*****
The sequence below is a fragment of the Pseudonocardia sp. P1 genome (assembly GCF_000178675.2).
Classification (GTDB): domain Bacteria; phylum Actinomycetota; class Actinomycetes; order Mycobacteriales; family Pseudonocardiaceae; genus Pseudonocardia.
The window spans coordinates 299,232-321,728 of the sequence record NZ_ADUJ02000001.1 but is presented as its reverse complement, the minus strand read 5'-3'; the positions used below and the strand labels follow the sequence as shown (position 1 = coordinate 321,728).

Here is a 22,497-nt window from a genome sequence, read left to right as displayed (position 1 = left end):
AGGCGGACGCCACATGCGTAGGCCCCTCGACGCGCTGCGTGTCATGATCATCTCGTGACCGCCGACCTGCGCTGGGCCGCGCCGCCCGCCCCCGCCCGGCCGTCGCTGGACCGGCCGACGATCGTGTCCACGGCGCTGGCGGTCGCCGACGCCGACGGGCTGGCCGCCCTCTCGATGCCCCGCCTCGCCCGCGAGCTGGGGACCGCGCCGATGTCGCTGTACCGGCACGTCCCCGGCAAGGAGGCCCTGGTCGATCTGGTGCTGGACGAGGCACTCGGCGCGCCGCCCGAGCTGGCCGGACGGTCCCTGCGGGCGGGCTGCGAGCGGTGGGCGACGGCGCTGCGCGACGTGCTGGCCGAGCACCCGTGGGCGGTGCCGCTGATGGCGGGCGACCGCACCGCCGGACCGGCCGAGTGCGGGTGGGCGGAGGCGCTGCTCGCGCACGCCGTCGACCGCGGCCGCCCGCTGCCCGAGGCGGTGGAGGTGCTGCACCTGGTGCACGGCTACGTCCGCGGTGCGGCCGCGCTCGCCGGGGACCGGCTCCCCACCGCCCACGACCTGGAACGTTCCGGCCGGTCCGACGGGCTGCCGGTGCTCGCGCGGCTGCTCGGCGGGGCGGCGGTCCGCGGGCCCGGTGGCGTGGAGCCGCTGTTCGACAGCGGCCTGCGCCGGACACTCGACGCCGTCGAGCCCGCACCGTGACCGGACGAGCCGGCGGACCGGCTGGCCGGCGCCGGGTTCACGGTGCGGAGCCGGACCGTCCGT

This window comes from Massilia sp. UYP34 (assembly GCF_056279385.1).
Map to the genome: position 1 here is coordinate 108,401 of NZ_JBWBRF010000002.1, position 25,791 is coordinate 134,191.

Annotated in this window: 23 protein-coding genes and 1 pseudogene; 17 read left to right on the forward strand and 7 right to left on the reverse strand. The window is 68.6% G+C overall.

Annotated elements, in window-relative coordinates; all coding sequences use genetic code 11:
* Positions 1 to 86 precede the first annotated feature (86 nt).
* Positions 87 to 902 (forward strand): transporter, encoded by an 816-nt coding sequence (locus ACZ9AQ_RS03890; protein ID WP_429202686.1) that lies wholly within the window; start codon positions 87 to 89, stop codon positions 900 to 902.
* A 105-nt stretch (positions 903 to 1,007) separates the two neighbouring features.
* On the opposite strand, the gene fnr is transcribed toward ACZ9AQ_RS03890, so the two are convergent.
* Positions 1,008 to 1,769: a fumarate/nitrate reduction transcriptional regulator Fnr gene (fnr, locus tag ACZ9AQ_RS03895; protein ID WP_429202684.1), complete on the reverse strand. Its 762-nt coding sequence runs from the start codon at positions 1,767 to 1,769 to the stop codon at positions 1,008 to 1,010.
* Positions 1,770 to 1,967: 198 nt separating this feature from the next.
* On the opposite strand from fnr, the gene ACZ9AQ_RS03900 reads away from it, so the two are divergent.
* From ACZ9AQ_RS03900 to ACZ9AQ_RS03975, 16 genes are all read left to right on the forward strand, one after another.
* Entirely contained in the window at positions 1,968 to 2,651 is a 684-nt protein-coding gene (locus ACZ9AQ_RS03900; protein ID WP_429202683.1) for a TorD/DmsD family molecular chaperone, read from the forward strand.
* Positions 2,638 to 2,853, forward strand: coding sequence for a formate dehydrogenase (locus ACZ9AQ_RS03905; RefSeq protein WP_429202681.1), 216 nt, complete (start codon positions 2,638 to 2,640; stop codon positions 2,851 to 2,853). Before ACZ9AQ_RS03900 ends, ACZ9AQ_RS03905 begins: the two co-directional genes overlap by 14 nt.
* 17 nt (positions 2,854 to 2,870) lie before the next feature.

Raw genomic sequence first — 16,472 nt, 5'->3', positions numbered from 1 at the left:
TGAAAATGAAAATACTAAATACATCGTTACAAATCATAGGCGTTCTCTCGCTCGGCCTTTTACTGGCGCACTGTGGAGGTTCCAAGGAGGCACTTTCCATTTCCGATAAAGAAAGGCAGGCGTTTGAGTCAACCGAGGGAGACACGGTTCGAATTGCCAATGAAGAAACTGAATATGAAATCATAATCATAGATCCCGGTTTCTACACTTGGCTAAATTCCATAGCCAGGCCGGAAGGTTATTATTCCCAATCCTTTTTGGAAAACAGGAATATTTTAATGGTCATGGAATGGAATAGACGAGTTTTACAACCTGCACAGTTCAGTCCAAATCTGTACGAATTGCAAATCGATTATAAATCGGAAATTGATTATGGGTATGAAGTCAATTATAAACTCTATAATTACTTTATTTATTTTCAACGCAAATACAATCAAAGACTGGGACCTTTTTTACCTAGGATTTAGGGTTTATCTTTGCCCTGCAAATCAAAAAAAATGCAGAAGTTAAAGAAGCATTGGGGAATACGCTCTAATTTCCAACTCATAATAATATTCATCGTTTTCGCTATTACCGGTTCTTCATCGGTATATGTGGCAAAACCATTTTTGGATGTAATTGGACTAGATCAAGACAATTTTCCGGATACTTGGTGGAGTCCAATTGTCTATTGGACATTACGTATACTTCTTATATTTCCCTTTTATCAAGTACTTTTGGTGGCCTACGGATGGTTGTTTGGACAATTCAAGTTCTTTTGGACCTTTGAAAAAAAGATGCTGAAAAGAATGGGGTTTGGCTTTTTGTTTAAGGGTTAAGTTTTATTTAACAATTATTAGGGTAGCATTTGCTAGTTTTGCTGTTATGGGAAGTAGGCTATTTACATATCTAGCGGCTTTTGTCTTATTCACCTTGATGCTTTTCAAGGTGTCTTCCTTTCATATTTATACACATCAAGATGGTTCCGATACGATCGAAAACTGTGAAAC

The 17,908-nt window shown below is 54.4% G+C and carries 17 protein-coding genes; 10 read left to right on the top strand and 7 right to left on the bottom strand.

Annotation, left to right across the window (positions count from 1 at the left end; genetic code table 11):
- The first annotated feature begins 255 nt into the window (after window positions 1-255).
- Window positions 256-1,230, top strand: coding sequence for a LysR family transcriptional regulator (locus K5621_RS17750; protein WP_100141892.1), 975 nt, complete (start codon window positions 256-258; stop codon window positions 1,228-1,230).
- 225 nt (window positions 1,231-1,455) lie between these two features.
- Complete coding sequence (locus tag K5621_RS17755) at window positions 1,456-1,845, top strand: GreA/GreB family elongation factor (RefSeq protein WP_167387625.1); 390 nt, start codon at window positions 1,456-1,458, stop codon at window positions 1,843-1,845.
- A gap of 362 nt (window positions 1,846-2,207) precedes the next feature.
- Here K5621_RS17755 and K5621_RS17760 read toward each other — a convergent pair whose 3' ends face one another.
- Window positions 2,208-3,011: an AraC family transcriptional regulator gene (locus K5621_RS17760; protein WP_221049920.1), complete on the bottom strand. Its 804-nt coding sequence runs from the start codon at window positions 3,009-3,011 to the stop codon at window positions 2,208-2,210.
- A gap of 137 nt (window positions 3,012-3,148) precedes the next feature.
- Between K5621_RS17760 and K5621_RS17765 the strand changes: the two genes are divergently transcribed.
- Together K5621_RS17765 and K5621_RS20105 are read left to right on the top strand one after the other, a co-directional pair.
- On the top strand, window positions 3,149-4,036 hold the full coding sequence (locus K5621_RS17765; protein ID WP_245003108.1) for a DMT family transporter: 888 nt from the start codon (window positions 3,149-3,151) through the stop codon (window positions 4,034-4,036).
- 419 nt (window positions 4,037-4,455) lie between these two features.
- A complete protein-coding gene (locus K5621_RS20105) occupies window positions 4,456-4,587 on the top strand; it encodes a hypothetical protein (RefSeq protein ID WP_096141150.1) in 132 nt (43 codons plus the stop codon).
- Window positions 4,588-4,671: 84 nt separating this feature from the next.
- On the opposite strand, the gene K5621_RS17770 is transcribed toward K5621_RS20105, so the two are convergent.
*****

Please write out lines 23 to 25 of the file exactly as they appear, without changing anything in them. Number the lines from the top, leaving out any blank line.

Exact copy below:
The 17,908-nt window shown below is 54.4% G+C and carries 17 protein-coding genes; 10 read left to right on the top strand and 7 right to left on the bottom strand.

Annotation, left to right across the window (positions count from 1 at the left end; genetic code table 11):
- The first annotated feature begins 255 nt into the window (after window positions 1-255).